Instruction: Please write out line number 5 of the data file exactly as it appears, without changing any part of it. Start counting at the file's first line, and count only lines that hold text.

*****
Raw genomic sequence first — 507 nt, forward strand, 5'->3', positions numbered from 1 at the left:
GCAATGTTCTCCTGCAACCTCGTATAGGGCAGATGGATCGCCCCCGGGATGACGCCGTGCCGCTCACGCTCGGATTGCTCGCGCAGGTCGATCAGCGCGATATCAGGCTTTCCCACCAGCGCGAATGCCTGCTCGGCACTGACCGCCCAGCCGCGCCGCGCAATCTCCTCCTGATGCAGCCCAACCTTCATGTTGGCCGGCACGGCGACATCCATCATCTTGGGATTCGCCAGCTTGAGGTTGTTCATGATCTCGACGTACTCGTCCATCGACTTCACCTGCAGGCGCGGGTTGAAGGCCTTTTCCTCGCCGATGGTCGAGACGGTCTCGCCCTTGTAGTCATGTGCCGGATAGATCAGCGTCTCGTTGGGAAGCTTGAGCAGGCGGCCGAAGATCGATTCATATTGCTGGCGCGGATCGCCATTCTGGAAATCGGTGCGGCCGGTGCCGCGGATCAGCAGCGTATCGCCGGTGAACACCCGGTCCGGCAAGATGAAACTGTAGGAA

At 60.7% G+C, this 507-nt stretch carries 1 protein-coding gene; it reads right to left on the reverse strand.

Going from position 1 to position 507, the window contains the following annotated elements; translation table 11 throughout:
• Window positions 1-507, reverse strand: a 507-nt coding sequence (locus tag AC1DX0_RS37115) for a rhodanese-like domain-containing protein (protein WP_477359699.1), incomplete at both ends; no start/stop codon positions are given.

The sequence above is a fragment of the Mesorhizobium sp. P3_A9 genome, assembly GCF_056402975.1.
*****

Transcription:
• Window positions 1-507, reverse strand: a 507-nt coding sequence (locus tag AC1DX0_RS37115) for a rhodanese-like domain-containing protein (protein WP_477359699.1), incomplete at both ends; no start/stop codon positions are given.